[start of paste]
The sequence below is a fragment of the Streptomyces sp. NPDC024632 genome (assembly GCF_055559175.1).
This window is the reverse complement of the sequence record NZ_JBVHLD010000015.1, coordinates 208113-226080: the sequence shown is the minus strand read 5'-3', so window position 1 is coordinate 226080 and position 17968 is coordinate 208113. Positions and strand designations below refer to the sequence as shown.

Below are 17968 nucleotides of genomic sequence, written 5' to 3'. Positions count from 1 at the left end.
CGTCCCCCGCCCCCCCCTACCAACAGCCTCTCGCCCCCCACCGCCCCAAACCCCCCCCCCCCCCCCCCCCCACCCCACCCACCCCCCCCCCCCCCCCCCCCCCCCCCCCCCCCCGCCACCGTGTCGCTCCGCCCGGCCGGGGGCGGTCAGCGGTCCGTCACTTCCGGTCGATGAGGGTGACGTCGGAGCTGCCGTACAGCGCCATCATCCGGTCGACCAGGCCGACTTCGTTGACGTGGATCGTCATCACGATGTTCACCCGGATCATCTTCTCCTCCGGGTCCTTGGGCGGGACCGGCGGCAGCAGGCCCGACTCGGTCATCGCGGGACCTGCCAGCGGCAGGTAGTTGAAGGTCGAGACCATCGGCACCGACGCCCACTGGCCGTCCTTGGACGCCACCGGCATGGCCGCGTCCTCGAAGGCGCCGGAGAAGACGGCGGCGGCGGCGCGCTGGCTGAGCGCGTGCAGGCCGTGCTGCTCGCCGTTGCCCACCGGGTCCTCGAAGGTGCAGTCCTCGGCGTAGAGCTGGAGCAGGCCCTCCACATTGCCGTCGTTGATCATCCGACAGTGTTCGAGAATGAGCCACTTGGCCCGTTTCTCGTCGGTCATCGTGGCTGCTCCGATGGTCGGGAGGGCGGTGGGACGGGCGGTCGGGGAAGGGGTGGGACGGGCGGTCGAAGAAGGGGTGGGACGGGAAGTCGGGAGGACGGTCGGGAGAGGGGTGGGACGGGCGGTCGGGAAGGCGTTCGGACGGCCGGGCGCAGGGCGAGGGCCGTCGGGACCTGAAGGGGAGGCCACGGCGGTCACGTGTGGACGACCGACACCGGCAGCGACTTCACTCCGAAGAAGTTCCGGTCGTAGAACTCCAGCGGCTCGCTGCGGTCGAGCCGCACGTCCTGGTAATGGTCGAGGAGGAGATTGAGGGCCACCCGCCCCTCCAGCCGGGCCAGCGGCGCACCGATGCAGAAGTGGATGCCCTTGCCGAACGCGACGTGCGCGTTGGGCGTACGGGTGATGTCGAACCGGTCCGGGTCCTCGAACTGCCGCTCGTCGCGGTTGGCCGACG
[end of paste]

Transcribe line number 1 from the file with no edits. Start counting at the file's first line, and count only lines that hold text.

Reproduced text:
The sequence below is a fragment of the Streptomyces sp. NPDC024632 genome (assembly GCF_055559175.1).